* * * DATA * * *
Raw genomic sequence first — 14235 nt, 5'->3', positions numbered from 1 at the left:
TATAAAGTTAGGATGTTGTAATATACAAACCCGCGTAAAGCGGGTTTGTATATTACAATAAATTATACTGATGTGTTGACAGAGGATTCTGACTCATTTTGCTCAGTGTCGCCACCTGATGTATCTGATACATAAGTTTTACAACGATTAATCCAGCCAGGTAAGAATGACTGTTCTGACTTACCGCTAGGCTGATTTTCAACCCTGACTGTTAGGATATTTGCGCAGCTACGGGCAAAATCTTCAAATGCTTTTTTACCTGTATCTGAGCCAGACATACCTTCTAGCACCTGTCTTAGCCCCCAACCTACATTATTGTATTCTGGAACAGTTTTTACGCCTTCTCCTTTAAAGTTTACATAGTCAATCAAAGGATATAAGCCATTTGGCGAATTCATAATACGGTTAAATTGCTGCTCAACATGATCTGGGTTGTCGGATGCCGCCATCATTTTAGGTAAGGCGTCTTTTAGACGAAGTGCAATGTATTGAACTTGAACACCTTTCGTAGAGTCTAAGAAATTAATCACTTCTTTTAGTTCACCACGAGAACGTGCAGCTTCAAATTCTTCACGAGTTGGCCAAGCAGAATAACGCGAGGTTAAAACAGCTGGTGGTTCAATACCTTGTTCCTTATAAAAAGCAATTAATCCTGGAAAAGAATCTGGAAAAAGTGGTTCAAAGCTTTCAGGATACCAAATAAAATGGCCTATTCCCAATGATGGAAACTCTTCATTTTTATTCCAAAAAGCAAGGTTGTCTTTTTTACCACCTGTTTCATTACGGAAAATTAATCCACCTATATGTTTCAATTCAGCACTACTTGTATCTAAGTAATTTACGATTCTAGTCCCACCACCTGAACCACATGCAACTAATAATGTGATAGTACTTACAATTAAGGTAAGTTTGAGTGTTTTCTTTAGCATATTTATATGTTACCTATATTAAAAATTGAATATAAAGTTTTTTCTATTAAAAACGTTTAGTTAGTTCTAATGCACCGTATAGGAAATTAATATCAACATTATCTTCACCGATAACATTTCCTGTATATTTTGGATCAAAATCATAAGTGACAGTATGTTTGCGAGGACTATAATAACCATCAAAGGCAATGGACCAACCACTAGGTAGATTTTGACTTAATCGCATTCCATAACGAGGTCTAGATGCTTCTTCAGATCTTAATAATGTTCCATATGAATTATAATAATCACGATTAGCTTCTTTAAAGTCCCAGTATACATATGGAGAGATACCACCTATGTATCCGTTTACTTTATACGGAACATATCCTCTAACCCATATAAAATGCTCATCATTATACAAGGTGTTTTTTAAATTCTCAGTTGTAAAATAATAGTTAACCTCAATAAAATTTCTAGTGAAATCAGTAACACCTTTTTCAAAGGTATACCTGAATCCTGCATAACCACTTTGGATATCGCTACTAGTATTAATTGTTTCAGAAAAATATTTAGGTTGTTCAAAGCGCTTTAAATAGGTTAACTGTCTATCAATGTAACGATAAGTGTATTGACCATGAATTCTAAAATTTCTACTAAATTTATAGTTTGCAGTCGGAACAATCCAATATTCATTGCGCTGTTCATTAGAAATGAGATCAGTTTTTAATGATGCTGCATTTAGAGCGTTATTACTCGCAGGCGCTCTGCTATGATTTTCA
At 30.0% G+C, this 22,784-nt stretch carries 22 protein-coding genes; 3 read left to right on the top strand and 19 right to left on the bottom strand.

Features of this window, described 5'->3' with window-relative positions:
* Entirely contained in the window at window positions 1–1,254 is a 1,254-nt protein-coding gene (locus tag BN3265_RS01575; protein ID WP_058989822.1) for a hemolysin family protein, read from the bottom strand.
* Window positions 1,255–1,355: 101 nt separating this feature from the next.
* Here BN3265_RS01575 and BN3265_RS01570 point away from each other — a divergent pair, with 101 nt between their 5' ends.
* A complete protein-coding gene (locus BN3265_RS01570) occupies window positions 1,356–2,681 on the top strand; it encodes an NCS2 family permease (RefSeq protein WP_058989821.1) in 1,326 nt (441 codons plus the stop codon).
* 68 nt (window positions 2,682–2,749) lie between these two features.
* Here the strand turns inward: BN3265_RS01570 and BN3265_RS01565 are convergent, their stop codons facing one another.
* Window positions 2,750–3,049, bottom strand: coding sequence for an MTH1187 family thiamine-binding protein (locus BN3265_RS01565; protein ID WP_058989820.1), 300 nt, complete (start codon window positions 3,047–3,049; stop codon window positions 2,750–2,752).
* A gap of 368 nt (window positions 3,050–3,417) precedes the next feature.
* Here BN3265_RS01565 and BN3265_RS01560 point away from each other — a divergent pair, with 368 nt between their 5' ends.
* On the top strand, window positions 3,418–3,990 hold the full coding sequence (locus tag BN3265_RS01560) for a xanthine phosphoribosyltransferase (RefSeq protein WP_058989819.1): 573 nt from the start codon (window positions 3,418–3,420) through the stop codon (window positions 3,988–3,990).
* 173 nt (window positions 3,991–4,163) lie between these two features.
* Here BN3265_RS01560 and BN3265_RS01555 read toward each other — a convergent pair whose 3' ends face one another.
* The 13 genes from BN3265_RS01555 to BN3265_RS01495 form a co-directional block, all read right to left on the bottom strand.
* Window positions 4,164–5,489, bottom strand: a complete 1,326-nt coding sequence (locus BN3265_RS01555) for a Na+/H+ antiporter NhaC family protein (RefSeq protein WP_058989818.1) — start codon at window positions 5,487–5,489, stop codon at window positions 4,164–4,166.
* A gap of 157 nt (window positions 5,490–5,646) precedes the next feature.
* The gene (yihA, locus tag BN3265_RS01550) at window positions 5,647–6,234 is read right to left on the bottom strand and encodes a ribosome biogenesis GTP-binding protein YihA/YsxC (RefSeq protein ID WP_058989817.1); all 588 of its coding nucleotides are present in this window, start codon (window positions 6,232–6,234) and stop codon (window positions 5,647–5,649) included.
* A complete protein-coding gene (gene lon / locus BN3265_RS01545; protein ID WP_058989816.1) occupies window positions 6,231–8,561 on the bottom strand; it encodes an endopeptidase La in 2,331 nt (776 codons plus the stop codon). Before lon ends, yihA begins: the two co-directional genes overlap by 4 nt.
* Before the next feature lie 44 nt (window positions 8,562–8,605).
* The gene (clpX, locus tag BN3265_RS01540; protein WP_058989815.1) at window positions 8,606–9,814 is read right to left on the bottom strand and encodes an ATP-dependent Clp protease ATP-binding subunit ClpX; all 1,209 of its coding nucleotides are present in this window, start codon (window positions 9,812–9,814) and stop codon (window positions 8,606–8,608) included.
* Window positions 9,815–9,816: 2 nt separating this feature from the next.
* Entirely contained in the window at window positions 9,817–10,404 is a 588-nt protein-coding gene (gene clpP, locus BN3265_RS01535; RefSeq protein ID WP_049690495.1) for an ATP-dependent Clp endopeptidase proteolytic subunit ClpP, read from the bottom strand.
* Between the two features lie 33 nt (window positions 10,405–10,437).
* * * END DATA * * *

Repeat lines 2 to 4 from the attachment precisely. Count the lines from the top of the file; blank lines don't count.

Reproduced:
TATAAAGTTAGGATGTTGTAATATACAAACCCGCGTAAAGCGGGTTTGTATATTACAATAAATTATACTGATGTGTTGACAGAGGATTCTGACTCATTTTGCTCAGTGTCGCCACCTGATGTATCTGATACATAAGTTTTACAACGATTAATCCAGCCAGGTAAGAATGACTGTTCTGACTTACCGCTAGGCTGATTTTCAACCCTGACTGTTAGGATATTTGCGCAGCTACGGGCAAAATCTTCAAATGCTTTTTTACCTGTATCTGAGCCAGACATACCTTCTAGCACCTGTCTTAGCCCCCAACCTACATTATTGTATTCTGGAACAGTTTTTACGCCTTCTCCTTTAAAGTTTACATAGTCAATCAAAGGATATAAGCCATTTGGCGAATTCATAATACGGTTAAATTGCTGCTCAACATGATCTGGGTTGTCGGATGCCGCCATCATTTTAGGTAAGGCGTCTTTTAGACGAAGTGCAATGTATTGAACTTGAACACCTTTCGTAGAGTCTAAGAAATTAATCACTTCTTTTAGTTCACCACGAGAACGTGCAGCTTCAAATTCTTCACGAGTTGGCCAAGCAGAATAACGCGAGGTTAAAACAGCTGGTGGTTCAATACCTTGTTCCTTATAAAAAGCAATTAATCCTGGAAAAGAATCTGGAAAAAGTGGTTCAAAGCTTTCAGGATACCAAATAAAATGGCCTATTCCCAATGATGGAAACTCTTCATTTTTATTCCAAAAAGCAAGGTTGTCTTTTTTACCACCTGTTTCATTACGGAAAATTAATCCACCTATATGTTTCAATTCAGCACTACTTGTATCTAAGTAATTTACGATTCTAGTCCCACCACCTGAACCACATGCAACTAATAATGTGATAGTACTTACAATTAAGGTAAGTTTGAGTGTTTTCTTTAGCATATTTATATGTTACCTATATTAAAAATTGAATATAAAGTTTTTTCTATTAAAAACGTTTAGTTAGTTCTAATGCACCGTATAGGAAATTAATATCAACATTATCTTCACCGATAACATTTCCTGTATATTTTGGATCAAAATCATAAGTGACAGTATGTTTGCGAGGACTATAATAACCATCAAAGGCAATGGACCAACCACTAGGTAGATTTTGACTTAATCGCATTCCATAACGAGGTCTAGATGCTTCTTCAGATCTTAATAATGTTCCATATGAATTATAATAATCACGATTAGCTTCTTTAAAGTCCCAGTATACATATGGAGAGATACCACCTATGTATCCGTTTACTTTATACGGAACATATCCTCTAACCCATATAAAATGCTCATCATTATACAAGGTGTTTTTTAAATTCTCAGTTGTAAAATAATAGTTAACCTCAATAAAATTTCTAGTGAAATCAGTAACACCTTTTTCAAAGGTATACCTGAATCCTGCATAACCACTTTGGATATCGCTACTAGTATTAATTGTTTCAGAAAAATATTTAGGTTGTTCAAAGCGCTTTAAATAGGTTAACTGTCTATCAATGTAACGATAAGTGTATTGACCATGAATTCTAAAATTTCTACTAAATTTATAGTTTGCAGTCGGAACAATCCAATATTCATTGCGCTGTTCATTAGAAATGAGATCAGTTTTTAATGATGCTGCATTTAGAGCGTTATTACTCGCAGGCGCTCTGCTATGATTTTCA
At 30.0% G+C, this 22,784-nt stretch carries 22 protein-coding genes; 3 read left to right on the top strand and 19 right to left on the bottom strand.

Features of this window, described 5'->3' with window-relative positions: